A High Court in Lokoja on Wednesday fixed November 27 to hear a suit filed by Abubakar Idris, a PDP governorship aspirant challenging the emergence of Musa Wada as the party’s flag bearer in the primaries.
Justice Richard Olorunfemi fixed the date following an application by counsel to the first defendant (PDP), Kola Olowookere.
Mr Olowookere told the court that the former counsel handling the case was indisposed.
He said the case was therefore handed over to him and that he needed time to obtain a record of proceedings from the registry of the court to study it.
He stressed that for justice and fair hearing to be dispensed to all parties, enough time must be given for the trial judge to “hear all the hearable and see all the seeable”
But counsel to Abubakar Idris, Rowland Otaru, objected to the plea for adjournment saying the counsel to the first defendant (PDP) did not need any extra time to study a case which had reached a defence level.
Mr Otaru said the court must be mindful of the fact that the issue in contention which bordered on the governorship election was just 11 days away and was of public interest. He urged the court to overrule the plea.
Counsel to Mr Wada, Joas Amupitan, while supporting the plea for adjournment, urged the court not to allow anybody to stampede it into taking decisions that might not be fair to all the parties.
Mr Amupitan said the principle of justice and fair hearing is a tripod that affects not only the claimant but both the defendant and even the court.
He said that since the case was a pre-election matter the court was constitutionally allowed to adjudicate in the matter within 180 days.
The counsel held that the court still had many days on its side and should therefore not allow itself to be rushed in a way that justice would be miscarried.
After hearing all the parties, Mr Olorunfemi in his ruling said nobody could pressurise or stampede him into doing anything outside the law.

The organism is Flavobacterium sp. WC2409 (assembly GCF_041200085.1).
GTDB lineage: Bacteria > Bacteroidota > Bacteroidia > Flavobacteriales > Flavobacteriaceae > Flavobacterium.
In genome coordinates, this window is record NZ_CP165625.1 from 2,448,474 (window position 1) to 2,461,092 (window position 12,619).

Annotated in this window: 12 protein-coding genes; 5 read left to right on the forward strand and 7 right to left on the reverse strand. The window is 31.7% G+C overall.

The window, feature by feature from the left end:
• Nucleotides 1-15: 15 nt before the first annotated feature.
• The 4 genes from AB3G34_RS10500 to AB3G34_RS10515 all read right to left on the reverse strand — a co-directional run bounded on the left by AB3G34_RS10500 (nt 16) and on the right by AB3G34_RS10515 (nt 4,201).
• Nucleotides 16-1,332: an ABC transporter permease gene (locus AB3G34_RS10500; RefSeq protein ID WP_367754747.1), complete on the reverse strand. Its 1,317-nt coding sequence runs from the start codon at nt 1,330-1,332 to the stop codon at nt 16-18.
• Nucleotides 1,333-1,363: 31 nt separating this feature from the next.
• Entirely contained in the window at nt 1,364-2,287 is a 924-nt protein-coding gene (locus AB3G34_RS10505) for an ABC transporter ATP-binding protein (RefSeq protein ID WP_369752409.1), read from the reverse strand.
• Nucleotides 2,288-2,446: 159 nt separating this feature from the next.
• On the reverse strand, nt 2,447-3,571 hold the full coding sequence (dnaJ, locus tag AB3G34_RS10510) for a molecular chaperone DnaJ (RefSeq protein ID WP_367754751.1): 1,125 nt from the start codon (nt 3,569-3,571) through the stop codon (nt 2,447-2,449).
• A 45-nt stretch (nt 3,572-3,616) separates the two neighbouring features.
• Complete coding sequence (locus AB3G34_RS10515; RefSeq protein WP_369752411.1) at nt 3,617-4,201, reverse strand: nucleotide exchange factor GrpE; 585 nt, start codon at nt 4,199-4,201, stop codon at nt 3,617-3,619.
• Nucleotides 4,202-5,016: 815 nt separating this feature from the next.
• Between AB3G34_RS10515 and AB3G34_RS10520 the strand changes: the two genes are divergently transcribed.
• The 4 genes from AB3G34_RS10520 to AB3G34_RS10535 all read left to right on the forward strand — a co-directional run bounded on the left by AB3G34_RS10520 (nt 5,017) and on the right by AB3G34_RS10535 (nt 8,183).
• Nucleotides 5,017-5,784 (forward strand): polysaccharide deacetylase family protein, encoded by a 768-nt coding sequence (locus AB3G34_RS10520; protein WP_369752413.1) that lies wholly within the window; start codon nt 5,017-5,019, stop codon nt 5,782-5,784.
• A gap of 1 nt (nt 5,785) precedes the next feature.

He said he had read on the social media insinuations made against him on taking sides, adding that he remained undaunted because he had made a covenant with God not take bribes from anyone.
“I have made a covenant with my God precisely on May 18, 1999, that if I upturn Justice for any monetary gain or favour that God should remove me from where I am because my being a judge is by His Mercy”
The trial judge, in the ruling, granted the plea for adjournment saying that the court must not be made to “embark on neck-breaking speed when there is still much time to hear all sides of the case.”
He added that for the principle of fair hearing and justice to be given to all parties, no one should be deprived from being adequately heard.
He, therefore, adjourned the case to November 27, for defence.
NAN reports that Mr Idris, son of former governor Ibrahim, had dragged Mr Wada, who is his brother-in-law, to court on the ground that he was not properly elected at the party’s primary on September 3. He alleged that the process was disrupted by hoodlums towards the end of counting of ballots.
He, therefore, urged the court to disqualify Mr Wada and declare him (Abubakar) as the winner of the party’s primary.
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